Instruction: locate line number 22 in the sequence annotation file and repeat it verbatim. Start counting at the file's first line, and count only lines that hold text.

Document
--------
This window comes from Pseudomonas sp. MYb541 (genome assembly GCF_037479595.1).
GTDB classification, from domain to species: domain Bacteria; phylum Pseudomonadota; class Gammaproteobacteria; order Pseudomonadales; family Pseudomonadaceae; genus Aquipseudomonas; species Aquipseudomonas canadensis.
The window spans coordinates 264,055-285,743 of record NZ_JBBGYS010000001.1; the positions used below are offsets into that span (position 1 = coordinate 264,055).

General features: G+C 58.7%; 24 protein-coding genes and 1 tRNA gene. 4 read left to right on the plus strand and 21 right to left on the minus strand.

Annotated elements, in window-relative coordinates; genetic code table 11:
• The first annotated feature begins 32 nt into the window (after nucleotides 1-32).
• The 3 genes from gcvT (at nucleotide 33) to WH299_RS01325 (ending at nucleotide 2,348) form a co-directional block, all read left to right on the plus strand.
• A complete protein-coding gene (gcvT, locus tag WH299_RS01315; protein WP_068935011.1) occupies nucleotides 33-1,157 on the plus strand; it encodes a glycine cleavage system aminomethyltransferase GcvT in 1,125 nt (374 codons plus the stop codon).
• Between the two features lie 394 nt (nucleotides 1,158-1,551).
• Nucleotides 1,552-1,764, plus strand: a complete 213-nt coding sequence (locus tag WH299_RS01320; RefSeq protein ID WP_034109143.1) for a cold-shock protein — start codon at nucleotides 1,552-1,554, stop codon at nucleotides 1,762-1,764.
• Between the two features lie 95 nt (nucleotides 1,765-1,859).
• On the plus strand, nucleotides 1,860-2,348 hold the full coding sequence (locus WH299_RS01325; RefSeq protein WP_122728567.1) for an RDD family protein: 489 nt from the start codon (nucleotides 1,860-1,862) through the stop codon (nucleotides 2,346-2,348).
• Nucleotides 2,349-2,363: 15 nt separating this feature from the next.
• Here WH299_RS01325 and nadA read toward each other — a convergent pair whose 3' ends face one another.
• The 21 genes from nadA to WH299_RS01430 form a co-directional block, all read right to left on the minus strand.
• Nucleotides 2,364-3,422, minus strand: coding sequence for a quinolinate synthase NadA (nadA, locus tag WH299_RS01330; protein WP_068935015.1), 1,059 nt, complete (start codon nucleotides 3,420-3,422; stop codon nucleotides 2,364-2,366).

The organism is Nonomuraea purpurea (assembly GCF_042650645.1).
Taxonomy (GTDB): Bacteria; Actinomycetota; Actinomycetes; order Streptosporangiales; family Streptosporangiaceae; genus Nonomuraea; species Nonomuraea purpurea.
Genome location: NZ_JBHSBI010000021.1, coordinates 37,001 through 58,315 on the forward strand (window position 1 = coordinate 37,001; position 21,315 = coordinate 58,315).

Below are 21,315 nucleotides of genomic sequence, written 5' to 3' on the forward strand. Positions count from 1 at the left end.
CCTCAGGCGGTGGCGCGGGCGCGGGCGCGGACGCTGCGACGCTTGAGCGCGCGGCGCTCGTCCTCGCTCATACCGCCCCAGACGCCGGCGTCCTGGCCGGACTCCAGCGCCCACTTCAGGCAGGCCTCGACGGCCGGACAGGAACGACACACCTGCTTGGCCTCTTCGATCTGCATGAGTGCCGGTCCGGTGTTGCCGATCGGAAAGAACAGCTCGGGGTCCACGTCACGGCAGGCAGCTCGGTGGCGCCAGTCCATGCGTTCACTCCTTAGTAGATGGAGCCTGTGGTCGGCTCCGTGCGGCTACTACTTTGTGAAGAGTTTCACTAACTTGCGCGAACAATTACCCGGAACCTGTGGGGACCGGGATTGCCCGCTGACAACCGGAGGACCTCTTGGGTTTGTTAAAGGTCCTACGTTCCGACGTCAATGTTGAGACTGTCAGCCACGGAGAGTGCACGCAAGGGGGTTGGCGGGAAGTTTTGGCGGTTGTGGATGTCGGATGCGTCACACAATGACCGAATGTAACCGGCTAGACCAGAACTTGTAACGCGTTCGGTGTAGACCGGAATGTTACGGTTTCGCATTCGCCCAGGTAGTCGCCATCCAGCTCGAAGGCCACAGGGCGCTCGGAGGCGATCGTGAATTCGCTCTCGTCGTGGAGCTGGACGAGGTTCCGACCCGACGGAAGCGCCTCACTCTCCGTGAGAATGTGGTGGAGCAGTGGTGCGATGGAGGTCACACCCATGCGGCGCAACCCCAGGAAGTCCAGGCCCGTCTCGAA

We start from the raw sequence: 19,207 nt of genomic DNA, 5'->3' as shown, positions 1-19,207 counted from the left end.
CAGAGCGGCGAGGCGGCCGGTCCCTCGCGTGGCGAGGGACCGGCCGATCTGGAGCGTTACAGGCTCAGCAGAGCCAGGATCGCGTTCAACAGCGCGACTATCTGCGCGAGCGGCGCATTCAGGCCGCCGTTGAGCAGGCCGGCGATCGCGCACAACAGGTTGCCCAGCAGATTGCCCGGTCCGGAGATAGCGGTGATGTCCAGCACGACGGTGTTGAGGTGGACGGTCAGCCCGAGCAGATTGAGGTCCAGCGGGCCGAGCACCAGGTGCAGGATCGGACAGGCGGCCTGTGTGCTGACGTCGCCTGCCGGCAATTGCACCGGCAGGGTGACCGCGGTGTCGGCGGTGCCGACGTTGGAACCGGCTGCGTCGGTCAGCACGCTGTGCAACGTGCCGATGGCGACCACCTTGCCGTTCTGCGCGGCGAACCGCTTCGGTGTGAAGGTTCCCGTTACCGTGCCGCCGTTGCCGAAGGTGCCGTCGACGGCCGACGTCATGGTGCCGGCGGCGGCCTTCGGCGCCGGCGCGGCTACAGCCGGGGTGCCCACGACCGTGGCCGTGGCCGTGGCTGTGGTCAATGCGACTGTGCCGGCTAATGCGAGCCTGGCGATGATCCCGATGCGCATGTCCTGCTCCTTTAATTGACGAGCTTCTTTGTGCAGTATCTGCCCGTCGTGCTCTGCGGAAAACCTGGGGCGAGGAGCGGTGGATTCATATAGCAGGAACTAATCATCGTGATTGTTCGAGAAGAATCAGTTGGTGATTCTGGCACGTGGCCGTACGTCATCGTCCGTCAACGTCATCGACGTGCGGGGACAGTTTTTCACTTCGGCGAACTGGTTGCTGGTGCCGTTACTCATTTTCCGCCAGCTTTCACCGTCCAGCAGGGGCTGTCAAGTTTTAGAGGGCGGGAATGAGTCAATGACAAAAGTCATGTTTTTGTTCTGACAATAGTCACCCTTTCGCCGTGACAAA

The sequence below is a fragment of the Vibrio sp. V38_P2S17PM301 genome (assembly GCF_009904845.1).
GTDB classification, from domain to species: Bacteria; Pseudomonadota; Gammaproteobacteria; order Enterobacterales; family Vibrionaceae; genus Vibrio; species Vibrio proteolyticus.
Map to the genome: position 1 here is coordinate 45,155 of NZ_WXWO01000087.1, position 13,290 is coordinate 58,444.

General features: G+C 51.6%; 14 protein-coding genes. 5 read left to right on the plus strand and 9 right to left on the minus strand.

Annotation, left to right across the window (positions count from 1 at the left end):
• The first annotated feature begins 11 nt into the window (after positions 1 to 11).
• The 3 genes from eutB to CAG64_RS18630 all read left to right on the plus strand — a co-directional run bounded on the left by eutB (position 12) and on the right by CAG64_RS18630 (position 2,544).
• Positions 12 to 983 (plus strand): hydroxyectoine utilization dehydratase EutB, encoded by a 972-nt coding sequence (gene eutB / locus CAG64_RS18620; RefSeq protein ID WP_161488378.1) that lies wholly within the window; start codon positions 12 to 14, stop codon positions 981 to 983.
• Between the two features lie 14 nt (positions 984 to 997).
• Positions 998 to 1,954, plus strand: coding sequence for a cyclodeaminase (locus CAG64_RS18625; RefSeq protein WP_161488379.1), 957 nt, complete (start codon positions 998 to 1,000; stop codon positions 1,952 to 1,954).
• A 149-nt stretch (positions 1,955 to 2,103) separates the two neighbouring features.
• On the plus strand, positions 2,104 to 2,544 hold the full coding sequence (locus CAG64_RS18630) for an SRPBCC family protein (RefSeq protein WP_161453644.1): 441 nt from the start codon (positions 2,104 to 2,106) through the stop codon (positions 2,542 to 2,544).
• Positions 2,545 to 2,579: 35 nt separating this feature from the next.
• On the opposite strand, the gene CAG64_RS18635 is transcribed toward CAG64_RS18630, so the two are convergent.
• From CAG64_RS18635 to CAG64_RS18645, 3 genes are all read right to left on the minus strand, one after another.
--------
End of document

We start from the raw sequence: 19,207 nt of genomic DNA, 5'->3' as shown, positions 1-19,207 counted from the left end.